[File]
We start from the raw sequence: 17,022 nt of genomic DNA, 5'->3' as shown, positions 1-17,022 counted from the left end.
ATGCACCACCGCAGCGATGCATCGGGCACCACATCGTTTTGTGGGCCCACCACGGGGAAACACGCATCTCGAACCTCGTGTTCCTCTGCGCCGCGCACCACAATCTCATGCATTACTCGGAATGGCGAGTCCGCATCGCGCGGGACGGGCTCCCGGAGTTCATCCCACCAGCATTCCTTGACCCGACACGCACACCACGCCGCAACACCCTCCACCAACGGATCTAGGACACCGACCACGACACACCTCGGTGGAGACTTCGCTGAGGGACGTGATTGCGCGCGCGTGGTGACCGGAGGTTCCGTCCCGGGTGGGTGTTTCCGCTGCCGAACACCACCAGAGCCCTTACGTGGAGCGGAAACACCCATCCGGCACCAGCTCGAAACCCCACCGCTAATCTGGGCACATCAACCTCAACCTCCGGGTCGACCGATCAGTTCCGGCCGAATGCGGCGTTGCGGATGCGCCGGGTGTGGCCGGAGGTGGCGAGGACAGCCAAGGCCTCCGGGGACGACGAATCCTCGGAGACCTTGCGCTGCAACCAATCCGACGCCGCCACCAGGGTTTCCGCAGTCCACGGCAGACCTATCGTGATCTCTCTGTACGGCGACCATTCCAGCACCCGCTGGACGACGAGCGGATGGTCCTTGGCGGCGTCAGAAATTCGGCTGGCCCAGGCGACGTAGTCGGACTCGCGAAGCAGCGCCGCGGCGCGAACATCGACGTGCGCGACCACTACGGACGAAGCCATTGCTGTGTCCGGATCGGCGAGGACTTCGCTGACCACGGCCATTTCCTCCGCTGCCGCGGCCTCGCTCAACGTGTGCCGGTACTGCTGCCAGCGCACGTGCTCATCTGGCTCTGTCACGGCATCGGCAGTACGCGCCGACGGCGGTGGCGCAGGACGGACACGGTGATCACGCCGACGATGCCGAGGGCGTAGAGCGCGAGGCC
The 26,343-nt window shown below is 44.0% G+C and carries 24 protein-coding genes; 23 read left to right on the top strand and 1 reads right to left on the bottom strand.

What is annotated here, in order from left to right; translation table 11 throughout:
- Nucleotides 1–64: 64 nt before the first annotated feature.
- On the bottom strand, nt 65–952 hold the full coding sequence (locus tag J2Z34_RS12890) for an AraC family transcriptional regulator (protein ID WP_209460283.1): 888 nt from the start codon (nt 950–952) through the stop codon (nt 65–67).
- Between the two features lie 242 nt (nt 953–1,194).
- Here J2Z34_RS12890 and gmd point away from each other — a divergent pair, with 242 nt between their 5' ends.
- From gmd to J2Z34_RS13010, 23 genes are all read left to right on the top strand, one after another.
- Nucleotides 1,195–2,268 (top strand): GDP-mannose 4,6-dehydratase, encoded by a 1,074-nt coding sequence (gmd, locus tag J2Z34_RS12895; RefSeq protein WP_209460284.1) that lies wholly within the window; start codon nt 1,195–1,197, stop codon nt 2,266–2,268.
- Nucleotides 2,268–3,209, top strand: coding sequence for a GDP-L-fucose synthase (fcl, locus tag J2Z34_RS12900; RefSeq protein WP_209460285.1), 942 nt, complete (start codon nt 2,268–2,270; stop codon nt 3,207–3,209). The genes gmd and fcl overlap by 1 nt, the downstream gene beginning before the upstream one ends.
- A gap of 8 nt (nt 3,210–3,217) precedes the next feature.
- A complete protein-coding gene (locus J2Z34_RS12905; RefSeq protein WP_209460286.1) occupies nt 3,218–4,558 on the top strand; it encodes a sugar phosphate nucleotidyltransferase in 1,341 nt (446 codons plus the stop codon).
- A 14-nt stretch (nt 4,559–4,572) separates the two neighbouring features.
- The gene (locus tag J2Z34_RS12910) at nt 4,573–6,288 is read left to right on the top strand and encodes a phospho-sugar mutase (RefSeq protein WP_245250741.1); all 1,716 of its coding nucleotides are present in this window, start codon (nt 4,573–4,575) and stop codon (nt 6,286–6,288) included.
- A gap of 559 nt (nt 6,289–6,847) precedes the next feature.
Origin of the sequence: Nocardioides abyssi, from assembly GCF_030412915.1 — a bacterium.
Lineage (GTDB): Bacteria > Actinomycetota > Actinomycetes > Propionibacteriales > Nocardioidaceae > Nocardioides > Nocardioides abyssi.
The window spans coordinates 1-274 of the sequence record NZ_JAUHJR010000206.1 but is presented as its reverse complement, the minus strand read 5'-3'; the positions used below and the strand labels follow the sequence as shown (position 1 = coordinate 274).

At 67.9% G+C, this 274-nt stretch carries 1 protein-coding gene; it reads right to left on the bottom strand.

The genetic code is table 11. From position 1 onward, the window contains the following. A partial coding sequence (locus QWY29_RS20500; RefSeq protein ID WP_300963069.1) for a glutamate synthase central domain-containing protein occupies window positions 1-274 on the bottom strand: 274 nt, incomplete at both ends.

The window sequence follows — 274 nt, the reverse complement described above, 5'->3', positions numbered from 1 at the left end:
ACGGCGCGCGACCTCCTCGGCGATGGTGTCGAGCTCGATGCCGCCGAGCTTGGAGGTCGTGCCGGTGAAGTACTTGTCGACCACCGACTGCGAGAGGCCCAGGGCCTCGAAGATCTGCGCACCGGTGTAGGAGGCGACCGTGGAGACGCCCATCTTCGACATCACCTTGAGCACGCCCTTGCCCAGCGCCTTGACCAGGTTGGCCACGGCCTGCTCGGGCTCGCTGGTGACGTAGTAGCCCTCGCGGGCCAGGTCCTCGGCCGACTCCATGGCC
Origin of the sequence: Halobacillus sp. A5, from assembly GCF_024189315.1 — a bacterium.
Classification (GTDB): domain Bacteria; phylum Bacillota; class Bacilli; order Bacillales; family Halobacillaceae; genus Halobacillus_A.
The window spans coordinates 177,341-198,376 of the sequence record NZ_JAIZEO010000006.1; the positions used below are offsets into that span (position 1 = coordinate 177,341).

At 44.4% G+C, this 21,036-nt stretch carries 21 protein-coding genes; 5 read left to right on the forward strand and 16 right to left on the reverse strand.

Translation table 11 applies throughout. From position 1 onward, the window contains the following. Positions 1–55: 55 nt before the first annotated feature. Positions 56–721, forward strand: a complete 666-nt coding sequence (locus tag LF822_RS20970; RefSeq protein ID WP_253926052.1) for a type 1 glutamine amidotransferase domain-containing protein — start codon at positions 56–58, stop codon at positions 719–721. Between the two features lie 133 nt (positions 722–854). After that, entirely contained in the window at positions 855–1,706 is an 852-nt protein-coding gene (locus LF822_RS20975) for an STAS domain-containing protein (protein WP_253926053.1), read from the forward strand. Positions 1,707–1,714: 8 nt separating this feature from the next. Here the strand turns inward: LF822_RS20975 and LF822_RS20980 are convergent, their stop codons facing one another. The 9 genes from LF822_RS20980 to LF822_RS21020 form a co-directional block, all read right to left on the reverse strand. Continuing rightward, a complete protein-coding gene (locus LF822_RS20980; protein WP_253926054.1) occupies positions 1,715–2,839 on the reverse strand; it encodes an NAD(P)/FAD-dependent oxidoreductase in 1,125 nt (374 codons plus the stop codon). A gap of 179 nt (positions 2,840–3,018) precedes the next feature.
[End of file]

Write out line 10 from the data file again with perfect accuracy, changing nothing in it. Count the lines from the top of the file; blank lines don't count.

- Nucleotides 1,195–2,268 (top strand): GDP-mannose 4,6-dehydratase, encoded by a 1,074-nt coding sequence (gmd, locus tag J2Z34_RS12895; RefSeq protein WP_209460284.1) that lies wholly within the window; start codon nt 1,195–1,197, stop codon nt 2,266–2,268.